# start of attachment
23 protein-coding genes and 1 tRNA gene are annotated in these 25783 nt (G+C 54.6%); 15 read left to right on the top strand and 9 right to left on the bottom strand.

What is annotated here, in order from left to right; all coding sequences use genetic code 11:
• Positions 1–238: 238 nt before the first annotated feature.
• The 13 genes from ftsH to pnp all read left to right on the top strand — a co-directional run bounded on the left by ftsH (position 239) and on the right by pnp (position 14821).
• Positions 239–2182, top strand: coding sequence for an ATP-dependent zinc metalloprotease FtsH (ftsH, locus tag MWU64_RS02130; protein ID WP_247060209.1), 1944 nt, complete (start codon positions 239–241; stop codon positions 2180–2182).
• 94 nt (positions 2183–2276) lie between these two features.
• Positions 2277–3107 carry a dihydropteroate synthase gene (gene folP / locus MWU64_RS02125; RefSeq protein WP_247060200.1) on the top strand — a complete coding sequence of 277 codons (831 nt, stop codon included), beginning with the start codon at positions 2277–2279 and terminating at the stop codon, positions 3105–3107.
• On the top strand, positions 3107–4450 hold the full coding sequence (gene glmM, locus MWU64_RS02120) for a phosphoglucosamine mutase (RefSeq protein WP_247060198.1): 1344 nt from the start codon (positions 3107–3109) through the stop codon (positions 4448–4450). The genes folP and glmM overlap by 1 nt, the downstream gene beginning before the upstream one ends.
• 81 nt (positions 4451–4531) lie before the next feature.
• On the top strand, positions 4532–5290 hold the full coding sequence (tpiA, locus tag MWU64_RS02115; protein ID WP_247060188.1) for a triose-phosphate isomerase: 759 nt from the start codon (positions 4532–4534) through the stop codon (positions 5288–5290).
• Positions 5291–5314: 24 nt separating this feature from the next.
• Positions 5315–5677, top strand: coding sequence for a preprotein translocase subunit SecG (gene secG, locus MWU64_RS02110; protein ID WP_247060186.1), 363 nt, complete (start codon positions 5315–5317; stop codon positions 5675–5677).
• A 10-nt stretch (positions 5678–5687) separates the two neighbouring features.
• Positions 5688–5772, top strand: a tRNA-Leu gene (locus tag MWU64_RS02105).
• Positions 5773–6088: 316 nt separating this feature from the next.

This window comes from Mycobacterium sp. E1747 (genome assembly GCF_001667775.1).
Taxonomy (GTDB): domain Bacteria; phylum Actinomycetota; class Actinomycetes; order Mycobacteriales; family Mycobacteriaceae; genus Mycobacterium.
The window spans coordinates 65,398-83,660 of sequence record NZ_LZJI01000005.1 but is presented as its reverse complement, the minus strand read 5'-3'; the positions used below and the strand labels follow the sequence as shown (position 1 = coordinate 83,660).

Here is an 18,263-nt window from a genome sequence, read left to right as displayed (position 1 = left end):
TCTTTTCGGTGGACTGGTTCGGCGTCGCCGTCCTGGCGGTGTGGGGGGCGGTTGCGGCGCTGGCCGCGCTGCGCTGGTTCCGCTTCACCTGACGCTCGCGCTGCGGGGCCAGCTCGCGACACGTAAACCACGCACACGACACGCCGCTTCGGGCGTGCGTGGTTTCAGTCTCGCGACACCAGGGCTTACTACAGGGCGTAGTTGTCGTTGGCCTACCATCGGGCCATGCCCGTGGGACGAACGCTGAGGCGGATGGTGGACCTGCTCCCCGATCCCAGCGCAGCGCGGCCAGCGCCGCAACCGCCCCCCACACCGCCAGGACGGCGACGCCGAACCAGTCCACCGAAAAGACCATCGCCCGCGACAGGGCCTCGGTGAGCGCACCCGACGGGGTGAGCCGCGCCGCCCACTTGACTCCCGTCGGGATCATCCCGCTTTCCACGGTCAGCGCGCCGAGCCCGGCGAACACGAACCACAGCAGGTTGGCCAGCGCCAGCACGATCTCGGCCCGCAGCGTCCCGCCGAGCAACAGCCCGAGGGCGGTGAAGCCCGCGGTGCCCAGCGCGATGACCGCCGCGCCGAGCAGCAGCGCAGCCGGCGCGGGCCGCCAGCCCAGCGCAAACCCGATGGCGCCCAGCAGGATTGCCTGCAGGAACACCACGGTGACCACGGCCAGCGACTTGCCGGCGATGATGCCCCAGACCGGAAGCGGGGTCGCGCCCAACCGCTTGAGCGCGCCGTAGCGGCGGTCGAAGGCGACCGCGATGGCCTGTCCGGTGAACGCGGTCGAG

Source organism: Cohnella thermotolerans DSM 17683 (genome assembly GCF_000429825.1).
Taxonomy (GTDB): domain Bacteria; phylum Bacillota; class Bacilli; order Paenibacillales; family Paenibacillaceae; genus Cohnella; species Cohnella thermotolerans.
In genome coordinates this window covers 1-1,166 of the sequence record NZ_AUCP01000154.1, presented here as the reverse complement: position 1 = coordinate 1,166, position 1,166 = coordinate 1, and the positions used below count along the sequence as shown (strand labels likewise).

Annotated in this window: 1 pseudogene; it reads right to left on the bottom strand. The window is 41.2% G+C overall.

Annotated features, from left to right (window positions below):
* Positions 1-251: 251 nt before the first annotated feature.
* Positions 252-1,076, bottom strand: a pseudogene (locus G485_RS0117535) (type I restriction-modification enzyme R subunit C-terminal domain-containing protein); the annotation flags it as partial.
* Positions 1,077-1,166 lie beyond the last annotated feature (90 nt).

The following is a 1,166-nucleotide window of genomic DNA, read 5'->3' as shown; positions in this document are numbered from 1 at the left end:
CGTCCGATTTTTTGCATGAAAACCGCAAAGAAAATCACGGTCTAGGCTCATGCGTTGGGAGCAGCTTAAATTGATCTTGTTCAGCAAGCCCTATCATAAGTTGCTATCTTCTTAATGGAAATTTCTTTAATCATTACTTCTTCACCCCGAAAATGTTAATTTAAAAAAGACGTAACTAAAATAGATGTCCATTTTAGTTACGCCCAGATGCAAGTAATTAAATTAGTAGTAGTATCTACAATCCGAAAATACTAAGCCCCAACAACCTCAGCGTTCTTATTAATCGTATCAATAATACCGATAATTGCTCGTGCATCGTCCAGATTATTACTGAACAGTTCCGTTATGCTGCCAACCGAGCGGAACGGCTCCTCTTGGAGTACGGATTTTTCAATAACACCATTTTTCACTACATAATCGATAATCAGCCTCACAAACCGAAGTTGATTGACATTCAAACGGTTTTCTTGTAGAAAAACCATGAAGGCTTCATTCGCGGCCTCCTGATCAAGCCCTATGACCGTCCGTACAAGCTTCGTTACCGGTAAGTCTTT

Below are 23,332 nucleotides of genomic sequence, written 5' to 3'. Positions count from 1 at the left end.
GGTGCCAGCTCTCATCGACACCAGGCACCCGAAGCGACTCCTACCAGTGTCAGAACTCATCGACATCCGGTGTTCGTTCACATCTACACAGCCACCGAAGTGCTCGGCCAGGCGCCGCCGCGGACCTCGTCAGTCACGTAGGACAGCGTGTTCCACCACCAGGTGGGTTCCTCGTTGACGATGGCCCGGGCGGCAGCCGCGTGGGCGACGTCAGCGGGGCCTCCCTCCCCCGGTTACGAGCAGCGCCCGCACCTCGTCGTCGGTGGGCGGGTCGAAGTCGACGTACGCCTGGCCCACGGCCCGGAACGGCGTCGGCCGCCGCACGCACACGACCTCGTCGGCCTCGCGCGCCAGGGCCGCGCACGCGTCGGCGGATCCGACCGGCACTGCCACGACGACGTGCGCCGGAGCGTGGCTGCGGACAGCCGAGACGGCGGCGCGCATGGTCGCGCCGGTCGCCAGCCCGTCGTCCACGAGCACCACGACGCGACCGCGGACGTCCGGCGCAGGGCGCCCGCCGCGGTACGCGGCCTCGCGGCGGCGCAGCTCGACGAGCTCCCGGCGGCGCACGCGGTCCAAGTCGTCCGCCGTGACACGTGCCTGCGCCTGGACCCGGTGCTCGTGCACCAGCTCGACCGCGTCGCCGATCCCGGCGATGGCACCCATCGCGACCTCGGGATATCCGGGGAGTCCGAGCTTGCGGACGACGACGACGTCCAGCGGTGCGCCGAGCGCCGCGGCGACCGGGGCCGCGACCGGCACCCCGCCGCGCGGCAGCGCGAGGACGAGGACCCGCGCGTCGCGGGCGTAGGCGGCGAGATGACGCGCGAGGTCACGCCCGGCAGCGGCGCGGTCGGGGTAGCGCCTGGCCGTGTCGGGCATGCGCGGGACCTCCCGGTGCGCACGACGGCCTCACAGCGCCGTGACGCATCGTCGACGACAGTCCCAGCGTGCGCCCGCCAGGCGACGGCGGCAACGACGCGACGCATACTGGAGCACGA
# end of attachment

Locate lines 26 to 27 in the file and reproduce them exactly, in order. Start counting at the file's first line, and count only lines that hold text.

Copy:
* Positions 1-251: 251 nt before the first annotated feature.
* Positions 252-1,076, bottom strand: a pseudogene (locus G485_RS0117535) (type I restriction-modification enzyme R subunit C-terminal domain-containing protein); the annotation flags it as partial.